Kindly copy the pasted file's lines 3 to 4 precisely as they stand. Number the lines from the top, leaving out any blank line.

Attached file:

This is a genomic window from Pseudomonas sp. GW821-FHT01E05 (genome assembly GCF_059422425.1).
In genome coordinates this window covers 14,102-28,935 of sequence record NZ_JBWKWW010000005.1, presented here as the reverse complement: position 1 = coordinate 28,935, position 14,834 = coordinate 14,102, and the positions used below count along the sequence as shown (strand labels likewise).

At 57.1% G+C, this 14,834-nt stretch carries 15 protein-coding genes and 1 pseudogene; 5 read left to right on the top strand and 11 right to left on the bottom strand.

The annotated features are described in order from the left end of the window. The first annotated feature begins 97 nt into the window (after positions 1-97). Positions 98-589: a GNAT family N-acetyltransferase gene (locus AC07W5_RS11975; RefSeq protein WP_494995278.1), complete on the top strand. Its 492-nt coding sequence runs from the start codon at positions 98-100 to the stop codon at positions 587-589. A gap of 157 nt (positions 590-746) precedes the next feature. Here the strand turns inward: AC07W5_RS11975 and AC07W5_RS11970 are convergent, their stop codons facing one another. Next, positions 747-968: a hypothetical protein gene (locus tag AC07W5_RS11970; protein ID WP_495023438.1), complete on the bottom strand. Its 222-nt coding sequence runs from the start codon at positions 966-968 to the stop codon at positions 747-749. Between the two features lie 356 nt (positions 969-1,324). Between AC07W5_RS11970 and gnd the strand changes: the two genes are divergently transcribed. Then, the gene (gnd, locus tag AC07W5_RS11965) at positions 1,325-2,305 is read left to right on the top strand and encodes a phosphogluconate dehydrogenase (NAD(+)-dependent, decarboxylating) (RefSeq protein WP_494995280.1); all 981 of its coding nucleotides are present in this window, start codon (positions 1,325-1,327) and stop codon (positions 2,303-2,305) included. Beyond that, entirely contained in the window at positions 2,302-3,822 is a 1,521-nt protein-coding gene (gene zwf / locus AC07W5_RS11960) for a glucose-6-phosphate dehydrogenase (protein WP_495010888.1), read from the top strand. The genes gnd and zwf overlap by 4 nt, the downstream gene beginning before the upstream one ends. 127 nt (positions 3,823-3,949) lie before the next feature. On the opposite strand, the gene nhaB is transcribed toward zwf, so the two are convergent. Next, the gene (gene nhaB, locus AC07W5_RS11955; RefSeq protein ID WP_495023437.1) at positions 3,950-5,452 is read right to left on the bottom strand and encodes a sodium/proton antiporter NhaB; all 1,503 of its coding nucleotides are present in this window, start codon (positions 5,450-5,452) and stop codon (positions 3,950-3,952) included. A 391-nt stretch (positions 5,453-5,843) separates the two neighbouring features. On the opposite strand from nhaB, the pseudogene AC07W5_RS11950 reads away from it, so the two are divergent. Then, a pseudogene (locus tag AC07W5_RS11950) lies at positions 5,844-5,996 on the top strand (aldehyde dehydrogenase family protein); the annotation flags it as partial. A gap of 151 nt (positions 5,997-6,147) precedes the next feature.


At 57.1% G+C, this 14,834-nt stretch carries 15 protein-coding genes and 1 pseudogene; 5 read left to right on the top strand and 11 right to left on the bottom strand.

The annotated features are described in order from the left end of the window. The first annotated feature begins 97 nt into the window (after positions 1-97). Positions 98-589: a GNAT family N-acetyltransferase gene (locus AC07W5_RS11975; RefSeq protein WP_494995278.1), complete on the top strand. Its 492-nt coding sequence runs from the start codon at positions 98-100 to the stop codon at positions 587-589. A gap of 157 nt (positions 590-746) precedes the next feature. Here the strand turns inward: AC07W5_RS11975 and AC07W5_RS11970 are convergent, their stop codons facing one another. Next, positions 747-968: a hypothetical protein gene (locus tag AC07W5_RS11970; protein ID WP_495023438.1), complete on the bottom strand. Its 222-nt coding sequence runs from the start codon at positions 966-968 to the stop codon at positions 747-749. Between the two features lie 356 nt (positions 969-1,324). Between AC07W5_RS11970 and gnd the strand changes: the two genes are divergently transcribed. Then, the gene (gnd, locus tag AC07W5_RS11965) at positions 1,325-2,305 is read left to right on the top strand and encodes a phosphogluconate dehydrogenase (NAD(+)-dependent, decarboxylating) (RefSeq protein WP_494995280.1); all 981 of its coding nucleotides are present in this window, start codon (positions 1,325-1,327) and stop codon (positions 2,303-2,305) included. Beyond that, entirely contained in the window at positions 2,302-3,822 is a 1,521-nt protein-coding gene (gene zwf / locus AC07W5_RS11960) for a glucose-6-phosphate dehydrogenase (protein WP_495010888.1), read from the top strand. The genes gnd and zwf overlap by 4 nt, the downstream gene beginning before the upstream one ends. 127 nt (positions 3,823-3,949) lie before the next feature. On the opposite strand, the gene nhaB is transcribed toward zwf, so the two are convergent. Next, the gene (gene nhaB, locus AC07W5_RS11955; RefSeq protein ID WP_495023437.1) at positions 3,950-5,452 is read right to left on the bottom strand and encodes a sodium/proton antiporter NhaB; all 1,503 of its coding nucleotides are present in this window, start codon (positions 5,450-5,452) and stop codon (positions 3,950-3,952) included. A 391-nt stretch (positions 5,453-5,843) separates the two neighbouring features. On the opposite strand from nhaB, the pseudogene AC07W5_RS11950 reads away from it, so the two are divergent. Then, a pseudogene (locus tag AC07W5_RS11950) lies at positions 5,844-5,996 on the top strand (aldehyde dehydrogenase family protein); the annotation flags it as partial. A gap of 151 nt (positions 5,997-6,147) precedes the next feature.